Golf in the gambling industry

Seamus Rotherick
By Seamus Rotherick February 19, 2020 12:48

Every year across the world avid sports fan wager almost half a billion dollars on the outcomes of their favourite sports. Football, or soccer as it is known in the United States, is the most popular sport when it comes to having a punt. However, a phenomenal amount of money is also wagered on golf.

Recently the PGA Tour struck a major deal to sell shot data to gambling companies in an effort to boost the popularity of golf wagering. The hope is that the availability of this new data will make golf a more enticing prospect for gamblers.

That isn’t to say that the sport isn’t already popular with gamblers – hundreds of thousands of punters had wagered money on the 2019 Open. In this article we take a look at the various ways in which golf is represented in the gambling industry.

Gambling sponsorship

As a part of golf’s commitment to garner more interest with gamblers, major tournaments have begun to seek sponsorship opportunities with major gambling companies. The Irish Open is just one tournament reaping the rewards from a commercial gambling deal.

Coming just two weeks before The Open in the golfing calendar, The Irish Open has always struggled to attract attention. At one point the future of the tournament looked in serious doubt as the prize pot dropped to £1.5 million, severely damaging the tournament’s ability to attract top players.

Sponsorship deals with various sports betting companies then allowed the Irish Open to increase its prize pot from £1.5 million to £6.5 million. The result has been somewhat of a renaissance for the tournament with more big name players taking part.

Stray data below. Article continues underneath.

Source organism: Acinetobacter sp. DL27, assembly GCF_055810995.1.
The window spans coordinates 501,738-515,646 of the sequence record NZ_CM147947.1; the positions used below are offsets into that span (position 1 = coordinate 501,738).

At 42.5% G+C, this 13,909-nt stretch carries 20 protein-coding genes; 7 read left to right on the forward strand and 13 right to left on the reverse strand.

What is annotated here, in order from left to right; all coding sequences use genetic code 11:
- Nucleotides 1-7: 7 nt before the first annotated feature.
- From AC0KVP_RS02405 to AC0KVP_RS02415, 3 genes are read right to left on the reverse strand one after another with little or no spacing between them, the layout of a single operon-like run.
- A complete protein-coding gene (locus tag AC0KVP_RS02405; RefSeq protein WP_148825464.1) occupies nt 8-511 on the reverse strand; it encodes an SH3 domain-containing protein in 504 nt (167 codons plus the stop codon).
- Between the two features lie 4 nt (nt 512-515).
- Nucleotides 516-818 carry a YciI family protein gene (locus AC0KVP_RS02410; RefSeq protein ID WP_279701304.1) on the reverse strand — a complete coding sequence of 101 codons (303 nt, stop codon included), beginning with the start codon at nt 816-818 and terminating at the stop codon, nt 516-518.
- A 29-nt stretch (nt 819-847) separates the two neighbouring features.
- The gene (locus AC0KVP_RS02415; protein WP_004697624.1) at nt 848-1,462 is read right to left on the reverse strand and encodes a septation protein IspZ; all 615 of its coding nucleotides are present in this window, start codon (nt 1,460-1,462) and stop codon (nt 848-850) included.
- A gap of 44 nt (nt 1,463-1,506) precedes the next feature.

© Facebook. Mount Juliet Golf & Spa Hotel, host of the 2020 Irish Open, which has benefited from sponsorship deals with sport betting companies.

Other similarly sized tournaments around the globe are striking out similar sponsorship deals to boost their profile, prize pots and golfing significance. Without the help and the profile of gambling companies, the continued success of these such tournaments would have been very much in doubt.

Golfing gambling games

Millions of gamblers across the world log into online casino sites every day to play online slots. These games are the crown in the jewel of the remote gambling sector and are the main financial driver for remote gambling companies.

Jackpots and wins are secondary considerations when it comes to online slots players, who according to research pay more attention to exciting themes rather than financial rewards.

Films and television shows are often the inspiration for globally successful slots, but now golf is stepping up to the mark. Many major golf bodies have sold the rights to their tournaments to online slots developers.

The resulting fully licensed, golf inspired slots have proved incredibly popular with online players. Not only have these deals been financially important to world golfing bodies, but they have also helped to market the game to a previously untapped demographic of potential fans.

© Tristan Jones

The deal also works in the favour of online casinos, hosting golf slots means they can attract golf fans to their site. Top online casinos feature a whole host of other top quality slots on their site, with various themes, so it is likely these golf fans will be tempted into trying their hand at other games, developing them into loyal customers who regularly visit great casinos such as 777 casino and play online slots for hours.

Player deals